Raoul Island (Sunday Island), the largest and northernmost of the main Kermadec Islands, 900 km (560 mi) south south-west of 'Ata Island of Tonga and 1,100 km (680 mi) north north-east of New Zealand's North Island, has been the source of vigorous volcanic activity during the past several thousand years that was dominated by dacitic explosive eruptions.
Raoul Island as seen by STS-8 in 1983. Herald Islets at top right. North at top.
|Elevation||516 m (1,693 ft)|
|Parent peak||Moumoukai Peak|
|Volcanic arc/belt||Kermadec Islands|
|Last eruption||March 2006|
The area of the anvil-shaped island, including fringing islets and rocks mainly in the northeast, but also a few smaller ones in the southeast, is 29.38 km2 (11 sq mi). The highest elevation is Moumoukai Peak, at an elevation of 516 m (1,693 ft).
Although Raoul is the only island in the Kermadec group large enough to support settlement, it lacks a safe harbour, and landings from small boats can only be made in calm weather. The island consists of two mountainous areas, one with summits of 516 metres (1,693 ft) and 498 metres (1,634 ft), and the other with a summit of 465 metres (1,526 ft), the two separated by a depression which is the caldera of the Raoul volcano.
Evidence from archaeological sites on the northern coast of Raoul Island indicate that Polynesian people settled there in the 14th century. A 1980 publication also suggested a lower layer of deposits dated to the 10th century but this was rejected by the paper's author in 1991 in favour of the later date. Finds at the sites included stone implements of the Polynesian type, obsidian flakes, shells and charcoal. Obsidian of the same type has been found at early Maori sites at Shag River and Tai Rua, Otago on the South Island of New Zealand and there are also similarities to the Raoul settlement at archaic sites at Houhora and Papatowai. Higham and Johnson (1997) concluded that Raoul was settled from New Zealand but that the Kermadecs were a stepping stone in an early and rapid Polynesian migration from Polynesia to New Zealand and back although the occupation of the islands was relatively brief.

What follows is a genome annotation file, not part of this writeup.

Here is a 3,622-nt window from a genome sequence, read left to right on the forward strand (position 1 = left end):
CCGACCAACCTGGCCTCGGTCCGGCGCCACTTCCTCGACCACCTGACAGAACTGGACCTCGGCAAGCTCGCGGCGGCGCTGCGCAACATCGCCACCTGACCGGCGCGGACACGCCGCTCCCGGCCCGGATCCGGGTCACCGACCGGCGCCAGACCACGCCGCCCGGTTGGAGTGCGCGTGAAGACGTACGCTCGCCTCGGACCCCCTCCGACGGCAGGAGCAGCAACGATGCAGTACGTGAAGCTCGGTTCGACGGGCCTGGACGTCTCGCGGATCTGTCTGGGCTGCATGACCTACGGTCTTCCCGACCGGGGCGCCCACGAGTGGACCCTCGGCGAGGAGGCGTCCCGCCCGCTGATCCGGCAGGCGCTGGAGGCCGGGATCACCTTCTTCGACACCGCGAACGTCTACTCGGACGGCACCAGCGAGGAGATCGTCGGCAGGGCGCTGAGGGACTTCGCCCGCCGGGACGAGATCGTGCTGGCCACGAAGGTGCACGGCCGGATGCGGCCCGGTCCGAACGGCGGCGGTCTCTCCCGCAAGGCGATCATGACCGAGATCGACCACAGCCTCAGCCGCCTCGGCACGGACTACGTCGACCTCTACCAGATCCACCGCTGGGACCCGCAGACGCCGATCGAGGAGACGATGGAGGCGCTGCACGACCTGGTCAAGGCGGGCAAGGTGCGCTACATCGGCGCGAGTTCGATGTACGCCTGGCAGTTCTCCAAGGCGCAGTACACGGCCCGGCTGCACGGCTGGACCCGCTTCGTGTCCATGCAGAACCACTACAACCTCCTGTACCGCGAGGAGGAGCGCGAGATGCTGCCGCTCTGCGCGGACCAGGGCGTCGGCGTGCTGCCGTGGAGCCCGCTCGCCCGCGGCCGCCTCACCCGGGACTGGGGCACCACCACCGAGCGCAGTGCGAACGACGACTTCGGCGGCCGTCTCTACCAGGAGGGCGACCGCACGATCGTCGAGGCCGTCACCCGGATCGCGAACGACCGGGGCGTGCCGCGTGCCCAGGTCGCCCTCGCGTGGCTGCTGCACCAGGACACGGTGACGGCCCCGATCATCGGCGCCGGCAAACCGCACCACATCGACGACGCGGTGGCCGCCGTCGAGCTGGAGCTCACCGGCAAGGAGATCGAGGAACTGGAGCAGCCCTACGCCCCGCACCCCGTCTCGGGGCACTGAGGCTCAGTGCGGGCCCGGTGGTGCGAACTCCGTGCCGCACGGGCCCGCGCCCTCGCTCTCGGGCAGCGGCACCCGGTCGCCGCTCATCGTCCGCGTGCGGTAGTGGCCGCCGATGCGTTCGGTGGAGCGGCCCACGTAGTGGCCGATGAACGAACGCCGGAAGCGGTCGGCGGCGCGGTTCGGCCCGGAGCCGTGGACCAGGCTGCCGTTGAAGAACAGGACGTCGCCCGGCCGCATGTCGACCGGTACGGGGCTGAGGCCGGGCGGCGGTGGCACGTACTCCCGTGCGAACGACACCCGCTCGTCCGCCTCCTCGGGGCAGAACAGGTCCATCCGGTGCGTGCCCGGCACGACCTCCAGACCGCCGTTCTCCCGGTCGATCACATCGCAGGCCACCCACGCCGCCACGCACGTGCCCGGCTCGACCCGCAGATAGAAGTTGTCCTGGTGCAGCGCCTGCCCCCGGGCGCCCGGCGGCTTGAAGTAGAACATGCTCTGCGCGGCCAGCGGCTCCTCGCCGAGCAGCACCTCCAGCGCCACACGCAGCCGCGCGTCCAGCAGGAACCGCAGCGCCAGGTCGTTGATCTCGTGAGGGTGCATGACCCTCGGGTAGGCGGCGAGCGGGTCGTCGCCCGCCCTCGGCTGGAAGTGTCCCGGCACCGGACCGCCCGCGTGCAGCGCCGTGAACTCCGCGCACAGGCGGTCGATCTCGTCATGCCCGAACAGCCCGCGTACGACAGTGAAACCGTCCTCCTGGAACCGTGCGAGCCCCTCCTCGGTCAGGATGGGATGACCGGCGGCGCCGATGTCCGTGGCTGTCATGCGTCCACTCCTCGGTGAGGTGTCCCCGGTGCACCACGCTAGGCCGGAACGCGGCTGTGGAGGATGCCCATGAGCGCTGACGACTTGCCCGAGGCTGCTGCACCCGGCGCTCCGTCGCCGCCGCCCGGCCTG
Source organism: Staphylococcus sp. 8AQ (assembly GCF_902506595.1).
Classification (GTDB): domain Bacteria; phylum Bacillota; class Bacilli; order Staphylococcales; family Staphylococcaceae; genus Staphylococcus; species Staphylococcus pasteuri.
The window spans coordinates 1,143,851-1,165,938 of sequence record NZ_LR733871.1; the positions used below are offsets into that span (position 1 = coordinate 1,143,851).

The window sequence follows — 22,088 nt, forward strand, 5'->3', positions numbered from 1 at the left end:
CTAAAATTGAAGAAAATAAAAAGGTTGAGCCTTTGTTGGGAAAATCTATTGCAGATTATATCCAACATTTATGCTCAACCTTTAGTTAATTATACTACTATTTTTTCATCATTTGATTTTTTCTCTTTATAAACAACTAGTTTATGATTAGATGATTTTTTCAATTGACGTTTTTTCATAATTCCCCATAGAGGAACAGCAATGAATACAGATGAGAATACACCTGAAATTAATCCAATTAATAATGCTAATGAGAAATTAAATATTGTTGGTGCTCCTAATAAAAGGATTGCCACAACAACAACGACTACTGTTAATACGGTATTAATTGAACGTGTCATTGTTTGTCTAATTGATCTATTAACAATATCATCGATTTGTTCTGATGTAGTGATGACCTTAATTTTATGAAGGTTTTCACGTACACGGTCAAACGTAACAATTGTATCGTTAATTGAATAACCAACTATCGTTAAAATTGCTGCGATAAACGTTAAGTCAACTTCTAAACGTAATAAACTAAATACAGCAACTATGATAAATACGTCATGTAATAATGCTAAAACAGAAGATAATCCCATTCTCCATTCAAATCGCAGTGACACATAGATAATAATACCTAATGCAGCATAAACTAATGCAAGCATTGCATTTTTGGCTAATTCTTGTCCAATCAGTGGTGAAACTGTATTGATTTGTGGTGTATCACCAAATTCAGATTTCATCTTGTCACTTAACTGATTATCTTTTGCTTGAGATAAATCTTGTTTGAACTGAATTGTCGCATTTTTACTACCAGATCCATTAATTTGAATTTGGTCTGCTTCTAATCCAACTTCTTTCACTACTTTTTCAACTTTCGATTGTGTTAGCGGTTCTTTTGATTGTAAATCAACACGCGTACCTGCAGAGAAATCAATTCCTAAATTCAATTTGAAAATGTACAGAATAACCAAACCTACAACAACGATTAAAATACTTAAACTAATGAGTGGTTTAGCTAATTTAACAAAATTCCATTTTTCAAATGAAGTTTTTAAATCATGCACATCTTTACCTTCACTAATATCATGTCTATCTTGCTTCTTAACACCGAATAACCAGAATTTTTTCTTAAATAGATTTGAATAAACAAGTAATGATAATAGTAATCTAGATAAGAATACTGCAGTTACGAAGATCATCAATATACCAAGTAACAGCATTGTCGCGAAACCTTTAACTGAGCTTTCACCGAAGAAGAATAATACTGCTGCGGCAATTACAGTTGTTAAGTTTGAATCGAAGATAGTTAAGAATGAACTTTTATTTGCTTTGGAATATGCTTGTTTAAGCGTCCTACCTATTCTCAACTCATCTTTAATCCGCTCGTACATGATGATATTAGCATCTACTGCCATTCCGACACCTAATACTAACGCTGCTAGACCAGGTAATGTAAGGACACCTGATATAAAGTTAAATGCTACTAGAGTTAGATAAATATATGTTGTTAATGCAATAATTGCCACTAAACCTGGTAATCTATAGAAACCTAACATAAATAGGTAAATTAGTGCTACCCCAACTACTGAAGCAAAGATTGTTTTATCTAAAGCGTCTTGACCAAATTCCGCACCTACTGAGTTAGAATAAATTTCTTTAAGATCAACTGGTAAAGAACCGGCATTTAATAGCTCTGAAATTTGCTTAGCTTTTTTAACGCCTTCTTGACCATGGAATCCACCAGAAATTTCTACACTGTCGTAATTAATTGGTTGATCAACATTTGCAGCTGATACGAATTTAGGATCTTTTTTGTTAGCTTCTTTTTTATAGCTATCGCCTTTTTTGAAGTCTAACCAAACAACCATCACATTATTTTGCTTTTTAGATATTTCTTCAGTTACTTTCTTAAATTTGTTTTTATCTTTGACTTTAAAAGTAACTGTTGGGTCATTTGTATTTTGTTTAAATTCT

The island was uninhabited when first sighted by Western sailors and was named after Joseph Raoul, quartermaster of the Recherche, when it was sighted on 16 March 1793. Captain William Raven of the whaler Britannia sighted the island on 6 March 1796 and called it Sunday Island, a name which was subsequently in common usage. Captain Henry Mangles Denham of HMS Herald charted the island in 1854.
The last regular occupants, Tom Bell and his wife Frederica, spent thirty-six years on the island before the New Zealand government evacuated them in 1914. A landing party sent to investigate the island found out how hasty the evacuation of the Bells was – a 1914 calendar was still pinned to the kitchen wall and the family's furniture, cutlery, and child's toys had remained in place.
From 27 May to 16 June 1917, the German raider Wolf, under the command of Korvettenkapitän Karl August Nerger, anchored in the protected bay to undertake engine overhaul and maintenance. During this period Wolf captured the New Zealand steamship Wairuna (3,950 tons) and the American sailing bark Winslow (570 tons), commandeering all cargo and coal from both ships.
The New Zealand government has permanently manned Raoul Island Station since 1937. It includes a government meteorological and radio station and hostel for Department of Conservation (DOC) officers and volunteers. The station stands on the northern terraces of the island, about 50 m (164 ft) in elevation above the cliffs of Fleetwood Bluff.
When the New Zealand government established a weather and radio station on the island in 1939 it made Raoul the official name, probably to avoid confusion with a number of Sunday islands in Australia. Raoul Island Station represents the northernmost outpost of New Zealand.
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Two Holocene calderas are found at Raoul. The older caldera, which cuts the center of Raoul Island, is about 3.5 km × 2.5 km (2.2 mi × 1.6 mi) long and wide respectively. Denham caldera, formed during a major dacitic explosive eruption about 2200 years ago, truncated the western side of the island and is 6.5 km × 4 km (4.0 mi × 2.5 mi) long and wide respectively. Its long axis is parallel to the tectonic fabric of the Havre Trough that lies west of the volcanic arc.
Historical eruptions at Raoul during the 19th and 20th centuries have sometimes occurred simultaneously from both calderas, and have consisted of small-to-moderate phreatic eruptions, some of which formed ephemeral islands in Denham caldera. A 240 m (787 ft) high unnamed submarine cone, one of several located along a fissure on the lower NNE flank of Raoul volcano, has also erupted during historical time, and satellitic vents at Raoul are concentrated along two parallel NNE-trending lineaments.